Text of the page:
University of Ulm Local Contest

Source file: bound.(c|C|hs|java|pas)

Input file: bound.in

Signals of most probably extra-terrestrial origin have been received and
digitalized by The Aeronautic and Space Administration (that must be going
through a defiant phase: "But I *want* to use feet, not
meters!"). Each signal seems to come in two parts: a sequence
of *n* integer values and a non-negative integer *t*. We'll not
go into details, but researchers found out that a signal encodes two
integer values. These can be found as the lower and upper bound of a
subrange of the sequence whose absolute value of its sum is closest to
*t*.

You are given the sequence of *n* integers and the non-negative
target *t*. You are to find a non-empty range of the sequence
(i.e. a continuous subsequence) and output its lower index *l*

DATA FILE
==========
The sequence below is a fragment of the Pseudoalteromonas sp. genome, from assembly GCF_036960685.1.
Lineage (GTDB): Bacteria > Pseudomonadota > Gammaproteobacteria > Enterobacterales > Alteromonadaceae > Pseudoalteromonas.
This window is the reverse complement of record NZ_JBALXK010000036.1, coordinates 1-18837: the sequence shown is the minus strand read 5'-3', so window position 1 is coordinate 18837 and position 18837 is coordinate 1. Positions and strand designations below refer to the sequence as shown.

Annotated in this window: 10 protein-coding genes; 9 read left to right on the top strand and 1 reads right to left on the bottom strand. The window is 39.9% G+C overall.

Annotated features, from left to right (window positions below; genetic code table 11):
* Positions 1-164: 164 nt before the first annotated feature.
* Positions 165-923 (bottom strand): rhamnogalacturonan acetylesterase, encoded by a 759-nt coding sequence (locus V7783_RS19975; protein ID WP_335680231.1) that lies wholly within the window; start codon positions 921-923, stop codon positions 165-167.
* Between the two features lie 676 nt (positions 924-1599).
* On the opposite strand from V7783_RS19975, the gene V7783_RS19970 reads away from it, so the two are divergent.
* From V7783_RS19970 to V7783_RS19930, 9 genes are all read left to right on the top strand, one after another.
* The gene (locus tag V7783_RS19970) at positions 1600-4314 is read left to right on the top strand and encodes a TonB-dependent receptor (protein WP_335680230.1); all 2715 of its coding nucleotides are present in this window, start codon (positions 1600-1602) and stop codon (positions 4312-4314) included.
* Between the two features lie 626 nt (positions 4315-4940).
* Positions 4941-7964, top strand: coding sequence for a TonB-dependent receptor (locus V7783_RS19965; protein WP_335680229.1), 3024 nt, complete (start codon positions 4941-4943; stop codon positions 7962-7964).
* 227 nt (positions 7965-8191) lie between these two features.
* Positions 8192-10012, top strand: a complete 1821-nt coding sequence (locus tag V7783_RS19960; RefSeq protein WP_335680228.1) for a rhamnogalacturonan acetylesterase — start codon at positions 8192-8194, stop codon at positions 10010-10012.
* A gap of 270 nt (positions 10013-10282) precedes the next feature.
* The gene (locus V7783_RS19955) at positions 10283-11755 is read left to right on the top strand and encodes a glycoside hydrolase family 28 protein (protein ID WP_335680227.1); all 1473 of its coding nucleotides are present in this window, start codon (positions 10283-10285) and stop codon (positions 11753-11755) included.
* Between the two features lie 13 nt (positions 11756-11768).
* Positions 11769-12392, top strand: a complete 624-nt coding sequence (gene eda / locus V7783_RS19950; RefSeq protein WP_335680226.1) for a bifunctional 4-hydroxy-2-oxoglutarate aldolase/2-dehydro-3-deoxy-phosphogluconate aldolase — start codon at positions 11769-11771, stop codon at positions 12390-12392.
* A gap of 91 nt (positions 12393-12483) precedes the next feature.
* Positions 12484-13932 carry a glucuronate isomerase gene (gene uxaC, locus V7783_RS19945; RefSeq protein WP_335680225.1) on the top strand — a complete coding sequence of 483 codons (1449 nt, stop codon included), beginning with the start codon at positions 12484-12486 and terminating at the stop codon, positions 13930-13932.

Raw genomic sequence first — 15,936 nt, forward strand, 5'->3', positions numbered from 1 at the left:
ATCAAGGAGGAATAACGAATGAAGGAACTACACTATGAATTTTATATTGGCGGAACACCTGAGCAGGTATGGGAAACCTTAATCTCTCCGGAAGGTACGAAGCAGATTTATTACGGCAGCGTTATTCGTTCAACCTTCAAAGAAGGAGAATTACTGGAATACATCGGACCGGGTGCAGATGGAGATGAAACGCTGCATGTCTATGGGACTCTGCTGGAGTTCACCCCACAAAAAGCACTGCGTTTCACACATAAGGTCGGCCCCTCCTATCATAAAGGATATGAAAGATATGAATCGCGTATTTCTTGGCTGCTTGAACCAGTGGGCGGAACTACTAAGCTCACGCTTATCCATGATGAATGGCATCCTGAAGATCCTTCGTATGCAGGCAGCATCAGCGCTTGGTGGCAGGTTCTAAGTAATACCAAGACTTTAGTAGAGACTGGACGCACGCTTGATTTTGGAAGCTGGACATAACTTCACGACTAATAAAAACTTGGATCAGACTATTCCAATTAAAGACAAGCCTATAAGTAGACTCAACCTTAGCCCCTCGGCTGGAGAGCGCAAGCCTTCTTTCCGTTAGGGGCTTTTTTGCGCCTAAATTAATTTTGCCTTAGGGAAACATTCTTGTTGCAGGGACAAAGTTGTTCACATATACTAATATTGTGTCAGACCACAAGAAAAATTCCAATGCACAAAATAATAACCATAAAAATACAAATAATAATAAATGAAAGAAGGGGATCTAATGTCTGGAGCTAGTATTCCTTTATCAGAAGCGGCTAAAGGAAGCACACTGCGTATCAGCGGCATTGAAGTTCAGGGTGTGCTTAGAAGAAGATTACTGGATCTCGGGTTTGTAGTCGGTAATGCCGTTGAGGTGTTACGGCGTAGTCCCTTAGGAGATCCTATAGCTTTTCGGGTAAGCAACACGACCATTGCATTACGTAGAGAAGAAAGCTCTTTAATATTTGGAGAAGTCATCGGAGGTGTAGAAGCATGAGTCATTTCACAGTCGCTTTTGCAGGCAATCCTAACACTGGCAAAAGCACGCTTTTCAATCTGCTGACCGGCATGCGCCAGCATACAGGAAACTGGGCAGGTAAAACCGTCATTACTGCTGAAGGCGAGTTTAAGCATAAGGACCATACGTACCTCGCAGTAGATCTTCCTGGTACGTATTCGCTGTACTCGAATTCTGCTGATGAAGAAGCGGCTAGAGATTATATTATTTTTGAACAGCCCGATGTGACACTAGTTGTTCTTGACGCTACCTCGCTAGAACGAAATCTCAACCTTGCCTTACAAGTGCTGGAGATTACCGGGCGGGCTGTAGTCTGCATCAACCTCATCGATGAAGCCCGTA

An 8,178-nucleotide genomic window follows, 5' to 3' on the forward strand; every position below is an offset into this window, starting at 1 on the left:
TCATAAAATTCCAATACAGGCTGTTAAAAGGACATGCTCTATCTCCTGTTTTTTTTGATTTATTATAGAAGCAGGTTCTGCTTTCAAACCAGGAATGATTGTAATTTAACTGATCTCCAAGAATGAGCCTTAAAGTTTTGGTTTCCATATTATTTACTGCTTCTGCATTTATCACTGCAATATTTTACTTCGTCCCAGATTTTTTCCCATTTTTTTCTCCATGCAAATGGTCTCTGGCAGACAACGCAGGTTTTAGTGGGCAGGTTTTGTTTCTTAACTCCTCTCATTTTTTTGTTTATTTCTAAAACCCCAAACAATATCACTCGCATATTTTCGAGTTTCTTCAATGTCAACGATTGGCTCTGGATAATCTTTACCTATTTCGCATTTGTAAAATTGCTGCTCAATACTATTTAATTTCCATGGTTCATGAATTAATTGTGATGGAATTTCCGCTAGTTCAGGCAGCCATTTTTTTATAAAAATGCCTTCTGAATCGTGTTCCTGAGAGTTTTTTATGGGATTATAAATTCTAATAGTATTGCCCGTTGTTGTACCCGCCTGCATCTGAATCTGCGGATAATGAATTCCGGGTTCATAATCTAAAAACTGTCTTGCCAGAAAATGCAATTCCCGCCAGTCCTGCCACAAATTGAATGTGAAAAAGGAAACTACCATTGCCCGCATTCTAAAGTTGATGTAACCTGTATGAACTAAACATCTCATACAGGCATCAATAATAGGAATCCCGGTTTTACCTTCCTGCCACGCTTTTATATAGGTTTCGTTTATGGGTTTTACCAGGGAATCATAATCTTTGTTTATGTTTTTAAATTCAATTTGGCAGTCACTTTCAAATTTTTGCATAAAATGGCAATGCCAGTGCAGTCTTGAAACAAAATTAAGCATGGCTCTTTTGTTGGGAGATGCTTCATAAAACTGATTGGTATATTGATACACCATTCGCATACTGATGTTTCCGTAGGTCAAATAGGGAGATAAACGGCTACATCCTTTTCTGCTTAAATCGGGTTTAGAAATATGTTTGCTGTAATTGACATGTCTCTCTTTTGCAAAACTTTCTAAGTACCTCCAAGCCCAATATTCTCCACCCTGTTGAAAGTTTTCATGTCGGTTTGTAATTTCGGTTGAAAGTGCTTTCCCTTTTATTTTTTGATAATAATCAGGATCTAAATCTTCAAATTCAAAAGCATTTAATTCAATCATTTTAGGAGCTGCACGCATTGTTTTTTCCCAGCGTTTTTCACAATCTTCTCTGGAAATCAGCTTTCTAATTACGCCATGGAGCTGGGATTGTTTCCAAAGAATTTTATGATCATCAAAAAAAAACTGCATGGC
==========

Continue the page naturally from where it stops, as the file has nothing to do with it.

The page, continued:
and its upper index *u*. The absolute value of the sum of the
values of the sequence from the *l*-th to the *u*-th element
(inclusive) must be at least as close to *t* as the absolute
value of the sum of any other non-empty range.

**Input Specification**

The input file contains several test cases. Each test case starts with
two numbers *n* and *k*. Input is terminated by *n=k=0*.
Otherwise, *1<=n<=100000* and there follow *n* integers
with absolute values *<=10000* which constitute the sequence.
Then follow *k* queries for this sequence. Each query is a target
*t* with *0<=t<=1000000000*.

**Output Specification**

For each query output 3 numbers on a line: some closest absolute sum
and the lower and upper indices of some range where this absolute sum is
achieved. Possible indices start with *1* and go up to *n*.

**Sample Input**

5 1 -10 -5 0 5 10 3 10 2 -9 8 -7 6 -5 4 -3 2 -1 0 5 11 15 2 -1 -1 -1 -1 -1 -1 -1 -1 -1 -1 -1 -1 -1 -1 -1 15 100 0 0

**Sample Output**

5 4 4 5 2 8 9 1 1 15 1 15 15 1 15